Synopses & Reviews
"Duke used to say that the individual sound of a musician revealed his soul. Mick Carlon is a 'soul' storyteller."—Nat Hentoff, author of Jazz Country
"A ripping good yarn. . . . Plunges the reader into the world of Duke Ellington and the America of 1939."—Brian Morton, author of The Penguin Guide to Jazz
"Wonderfully convincing and authentic characterizations. . . . A thoroughly enjoyable read."—Dan Morgenstern, author of Living with Jazz
"We encounter not only Duke's genius, but his character and humanity. This is one train you won't want to get off!"—Dick Golden, radio host
"When this marvelously evocative novel finds a home in the school curriculum, kids across America will be downloading Duke."—Jack Bradley
"Excellent command of voice, period, and ethnic dialect . . . clear love and in-depth knowledge of Ellington and his band."—Alexandria LaFaye, author of The Keening
Nine-year-old Danny stows away on Duke Ellington's train one Georgia night. Through Danny's eyes, we meet some of America's finest musicians as he accompanies them on their 1939 European tour, when the train was briefly held in Germany. Says Nat Hentoff, "I knew Duke Ellington for twenty-five years. The Ellington in this book is the man I knew."
Mick Carlon is a twenty-seven-year veteran English/journalism high- and middle-school teacher. A lifelong jazz fan, he regularly plays jazz in his classroom and has turned hundreds of students into jazz fans. He says, "If young people are simply exposed to the music and stories of these American artists, they will make a friend for life."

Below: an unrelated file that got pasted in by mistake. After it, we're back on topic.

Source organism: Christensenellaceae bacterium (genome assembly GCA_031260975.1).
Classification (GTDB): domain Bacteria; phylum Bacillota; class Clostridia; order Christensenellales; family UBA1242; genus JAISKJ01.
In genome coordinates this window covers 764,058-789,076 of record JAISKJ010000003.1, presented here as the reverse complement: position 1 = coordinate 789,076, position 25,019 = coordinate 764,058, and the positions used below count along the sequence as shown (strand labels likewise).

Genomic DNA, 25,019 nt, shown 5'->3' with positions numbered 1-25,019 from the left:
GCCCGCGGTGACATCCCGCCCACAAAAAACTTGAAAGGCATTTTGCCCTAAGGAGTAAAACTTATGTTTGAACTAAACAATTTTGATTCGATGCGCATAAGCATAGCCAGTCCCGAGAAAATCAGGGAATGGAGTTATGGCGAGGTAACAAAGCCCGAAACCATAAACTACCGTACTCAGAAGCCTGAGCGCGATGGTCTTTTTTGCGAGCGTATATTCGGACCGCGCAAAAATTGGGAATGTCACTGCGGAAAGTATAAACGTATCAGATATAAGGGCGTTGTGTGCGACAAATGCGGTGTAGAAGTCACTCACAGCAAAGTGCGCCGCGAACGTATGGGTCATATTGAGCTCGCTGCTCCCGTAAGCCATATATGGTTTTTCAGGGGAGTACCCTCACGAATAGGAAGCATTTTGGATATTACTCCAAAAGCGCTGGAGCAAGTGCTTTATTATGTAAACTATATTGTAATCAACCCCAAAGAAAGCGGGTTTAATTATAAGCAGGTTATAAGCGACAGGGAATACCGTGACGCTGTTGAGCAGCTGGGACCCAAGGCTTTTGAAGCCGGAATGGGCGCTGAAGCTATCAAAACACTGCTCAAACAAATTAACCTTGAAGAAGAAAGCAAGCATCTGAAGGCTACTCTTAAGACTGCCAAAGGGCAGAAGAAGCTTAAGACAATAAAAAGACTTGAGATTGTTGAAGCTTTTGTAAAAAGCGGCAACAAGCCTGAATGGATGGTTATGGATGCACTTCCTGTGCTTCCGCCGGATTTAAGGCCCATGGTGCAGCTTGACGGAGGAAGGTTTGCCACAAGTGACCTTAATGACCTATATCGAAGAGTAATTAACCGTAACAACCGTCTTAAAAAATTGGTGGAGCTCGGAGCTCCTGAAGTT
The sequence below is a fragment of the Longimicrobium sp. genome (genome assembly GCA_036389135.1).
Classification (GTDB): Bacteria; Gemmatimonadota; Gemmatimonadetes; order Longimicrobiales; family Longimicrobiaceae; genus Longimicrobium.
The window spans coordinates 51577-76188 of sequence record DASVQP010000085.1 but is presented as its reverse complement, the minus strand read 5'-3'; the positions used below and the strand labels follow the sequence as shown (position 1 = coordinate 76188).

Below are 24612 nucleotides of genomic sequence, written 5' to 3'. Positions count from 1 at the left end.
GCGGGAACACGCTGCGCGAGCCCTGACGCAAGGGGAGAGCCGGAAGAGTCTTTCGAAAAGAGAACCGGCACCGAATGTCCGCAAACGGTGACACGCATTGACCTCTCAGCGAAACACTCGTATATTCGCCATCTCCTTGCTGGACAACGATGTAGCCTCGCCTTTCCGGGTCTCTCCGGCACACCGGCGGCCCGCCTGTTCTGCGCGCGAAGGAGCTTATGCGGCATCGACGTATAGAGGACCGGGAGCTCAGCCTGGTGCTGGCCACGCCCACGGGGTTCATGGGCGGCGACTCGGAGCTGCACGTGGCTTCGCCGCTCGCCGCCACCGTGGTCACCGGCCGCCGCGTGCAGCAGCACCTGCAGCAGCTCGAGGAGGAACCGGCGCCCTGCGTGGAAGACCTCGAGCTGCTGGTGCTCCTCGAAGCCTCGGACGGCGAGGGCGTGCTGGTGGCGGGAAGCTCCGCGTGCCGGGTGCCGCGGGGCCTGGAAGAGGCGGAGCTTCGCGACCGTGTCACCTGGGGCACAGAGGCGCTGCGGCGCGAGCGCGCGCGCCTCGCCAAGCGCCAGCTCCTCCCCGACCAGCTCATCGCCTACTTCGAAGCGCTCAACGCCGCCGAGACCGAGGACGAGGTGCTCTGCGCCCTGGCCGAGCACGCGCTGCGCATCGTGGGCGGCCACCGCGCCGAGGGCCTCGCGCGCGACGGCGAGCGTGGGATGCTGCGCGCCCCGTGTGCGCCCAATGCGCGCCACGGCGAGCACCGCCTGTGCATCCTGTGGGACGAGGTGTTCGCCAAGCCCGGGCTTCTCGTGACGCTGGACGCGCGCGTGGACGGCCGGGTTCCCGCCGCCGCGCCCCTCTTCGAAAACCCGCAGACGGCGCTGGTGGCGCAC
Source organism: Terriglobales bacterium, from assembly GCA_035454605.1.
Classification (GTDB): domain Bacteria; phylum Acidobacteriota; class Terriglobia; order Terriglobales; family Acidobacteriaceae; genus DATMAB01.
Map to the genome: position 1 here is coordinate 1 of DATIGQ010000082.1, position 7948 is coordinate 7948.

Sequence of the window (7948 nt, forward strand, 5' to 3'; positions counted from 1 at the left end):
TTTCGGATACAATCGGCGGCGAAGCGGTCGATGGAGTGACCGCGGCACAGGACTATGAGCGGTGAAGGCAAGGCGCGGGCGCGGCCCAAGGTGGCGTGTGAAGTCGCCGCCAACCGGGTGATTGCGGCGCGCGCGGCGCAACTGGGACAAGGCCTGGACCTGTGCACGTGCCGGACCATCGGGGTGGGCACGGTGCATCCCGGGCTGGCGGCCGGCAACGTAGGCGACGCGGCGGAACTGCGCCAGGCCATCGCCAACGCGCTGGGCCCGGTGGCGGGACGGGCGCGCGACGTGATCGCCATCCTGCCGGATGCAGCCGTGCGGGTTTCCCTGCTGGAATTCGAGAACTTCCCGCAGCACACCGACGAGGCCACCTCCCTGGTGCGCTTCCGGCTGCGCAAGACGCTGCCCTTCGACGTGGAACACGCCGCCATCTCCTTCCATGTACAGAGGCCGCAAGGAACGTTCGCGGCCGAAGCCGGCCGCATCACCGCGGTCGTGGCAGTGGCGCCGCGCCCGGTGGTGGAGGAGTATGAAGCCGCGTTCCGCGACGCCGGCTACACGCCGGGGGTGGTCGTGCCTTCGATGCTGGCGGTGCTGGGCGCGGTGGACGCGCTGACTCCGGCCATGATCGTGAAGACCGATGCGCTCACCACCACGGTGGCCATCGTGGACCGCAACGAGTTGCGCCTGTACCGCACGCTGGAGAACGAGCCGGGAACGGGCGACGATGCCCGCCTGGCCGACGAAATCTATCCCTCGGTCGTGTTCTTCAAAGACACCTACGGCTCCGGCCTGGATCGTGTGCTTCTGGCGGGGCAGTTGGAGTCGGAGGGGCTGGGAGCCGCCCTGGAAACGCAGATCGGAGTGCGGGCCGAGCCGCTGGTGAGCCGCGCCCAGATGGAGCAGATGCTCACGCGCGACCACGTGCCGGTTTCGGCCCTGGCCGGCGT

Hitch a ride with Duke Ellington and his band as they play their music across America and Europe in 1939.
About the Author
Mick Carlon: Mick Carlon is a 27-year veteran English/journalism teacher at both the high and middle school levels. A life-long jazz fan, he regularly plays jazz in his classroom and has turned hundreds of students into jazz fans. He is quoted in the latest edition of The Penguin Guide to Jazz, co-authored by Brian Morton. Carlon says, I feel that if young people are simply exposed to the music and stories of American artists such as Duke Ellington, then they will make a friend for life.”